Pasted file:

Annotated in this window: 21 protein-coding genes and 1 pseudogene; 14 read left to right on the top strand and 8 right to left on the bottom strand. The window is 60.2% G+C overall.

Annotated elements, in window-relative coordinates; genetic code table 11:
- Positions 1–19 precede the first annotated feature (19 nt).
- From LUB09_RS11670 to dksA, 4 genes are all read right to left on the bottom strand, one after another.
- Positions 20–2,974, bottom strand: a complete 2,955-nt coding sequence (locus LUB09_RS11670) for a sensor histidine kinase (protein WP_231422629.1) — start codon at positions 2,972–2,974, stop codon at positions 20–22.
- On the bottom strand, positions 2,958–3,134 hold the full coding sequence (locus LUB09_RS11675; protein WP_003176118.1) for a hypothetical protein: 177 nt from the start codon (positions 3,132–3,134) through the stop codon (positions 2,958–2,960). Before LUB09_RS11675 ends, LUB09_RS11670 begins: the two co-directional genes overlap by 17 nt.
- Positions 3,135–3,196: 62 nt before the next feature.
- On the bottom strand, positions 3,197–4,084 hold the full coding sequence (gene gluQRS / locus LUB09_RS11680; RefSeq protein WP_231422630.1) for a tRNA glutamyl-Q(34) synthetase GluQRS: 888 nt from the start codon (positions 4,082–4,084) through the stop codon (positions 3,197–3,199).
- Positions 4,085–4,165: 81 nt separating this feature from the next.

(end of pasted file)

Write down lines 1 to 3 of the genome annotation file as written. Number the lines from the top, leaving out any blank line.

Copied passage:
Annotated in this window: 21 protein-coding genes and 1 pseudogene; 14 read left to right on the top strand and 8 right to left on the bottom strand. The window is 60.2% G+C overall.

Annotated elements, in window-relative coordinates; genetic code table 11:
- Positions 1–19 precede the first annotated feature (19 nt).